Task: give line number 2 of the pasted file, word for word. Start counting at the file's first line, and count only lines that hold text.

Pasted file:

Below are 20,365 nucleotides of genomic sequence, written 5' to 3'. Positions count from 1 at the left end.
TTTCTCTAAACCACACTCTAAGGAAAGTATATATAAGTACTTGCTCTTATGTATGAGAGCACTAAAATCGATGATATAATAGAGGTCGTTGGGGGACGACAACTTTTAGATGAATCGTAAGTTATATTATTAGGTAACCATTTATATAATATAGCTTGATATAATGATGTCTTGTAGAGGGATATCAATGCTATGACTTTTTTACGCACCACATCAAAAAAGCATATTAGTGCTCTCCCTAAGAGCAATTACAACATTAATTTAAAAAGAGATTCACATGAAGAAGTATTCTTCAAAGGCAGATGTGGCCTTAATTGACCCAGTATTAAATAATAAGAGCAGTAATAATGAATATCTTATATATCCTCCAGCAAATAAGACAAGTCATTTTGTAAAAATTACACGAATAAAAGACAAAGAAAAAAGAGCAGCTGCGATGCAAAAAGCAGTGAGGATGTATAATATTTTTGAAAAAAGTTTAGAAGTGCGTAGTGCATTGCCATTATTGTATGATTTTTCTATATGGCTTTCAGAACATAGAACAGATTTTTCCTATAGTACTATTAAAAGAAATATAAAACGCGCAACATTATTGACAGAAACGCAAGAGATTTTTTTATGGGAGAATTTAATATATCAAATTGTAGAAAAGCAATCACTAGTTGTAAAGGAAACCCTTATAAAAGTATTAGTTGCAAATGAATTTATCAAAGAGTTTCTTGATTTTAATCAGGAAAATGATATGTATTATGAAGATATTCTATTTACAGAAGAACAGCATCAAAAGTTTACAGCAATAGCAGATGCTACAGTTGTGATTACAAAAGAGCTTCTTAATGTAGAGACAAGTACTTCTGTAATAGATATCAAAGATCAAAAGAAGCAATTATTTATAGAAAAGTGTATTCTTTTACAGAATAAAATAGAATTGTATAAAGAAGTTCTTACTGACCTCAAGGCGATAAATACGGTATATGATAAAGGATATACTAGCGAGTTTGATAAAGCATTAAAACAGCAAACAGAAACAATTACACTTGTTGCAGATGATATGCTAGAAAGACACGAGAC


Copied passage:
TTTCTCTAAACCACACTCTAAGGAAAGTATATATAAGTACTTGCTCTTATGTATGAGAGCACTAAAATCGATGATATAATAGAGGTCGTTGGGGGACGACAACTTTTAGATGAATCGTAAGTTATATTATTAGGTAACCATTTATATAATATAGCTTGATATAATGATGTCTTGTAGAGGGATATCAATGCTATGACTTTTTTACGCACCACATCAAAAAAGCATATTAGTGCTCTCCCTAAGAGCAATTACAACATTAATTTAAAAAGAGATTCACATGAAGAAGTATTCTTCAAAGGCAGATGTGGCCTTAATTGACCCAGTATTAAATAATAAGAGCAGTAATAATGAATATCTTATATATCCTCCAGCAAATAAGACAAGTCATTTTGTAAAAATTACACGAATAAAAGACAAAGAAAAAAGAGCAGCTGCGATGCAAAAAGCAGTGAGGATGTATAATATTTTTGAAAAAAGTTTAGAAGTGCGTAGTGCATTGCCATTATTGTATGATTTTTCTATATGGCTTTCAGAACATAGAACAGATTTTTCCTATAGTACTATTAAAAGAAATATAAAACGCGCAACATTATTGACAGAAACGCAAGAGATTTTTTTATGGGAGAATTTAATATATCAAATTGTAGAAAAGCAATCACTAGTTGTAAAGGAAACCCTTATAAAAGTATTAGTTGCAAATGAATTTATCAAAGAGTTTCTTGATTTTAATCAGGAAAATGATATGTATTATGAAGATATTCTATTTACAGAAGAACAGCATCAAAAGTTTACAGCAATAGCAGATGCTACAGTTGTGATTACAAAAGAGCTTCTTAATGTAGAGACAAGTACTTCTGTAATAGATATCAAAGATCAAAAGAAGCAATTATTTATAGAAAAGTGTATTCTTTTACAGAATAAAATAGAATTGTATAAAGAAGTTCTTACTGACCTCAAGGCGATAAATACGGTATATGATAAAGGATATACTAGCGAGTTTGATAAAGCATTAAAACAGCAAACAGAAACAATTACACTTGTTGCAGATGATATGCTAGAAAGACACGAGAC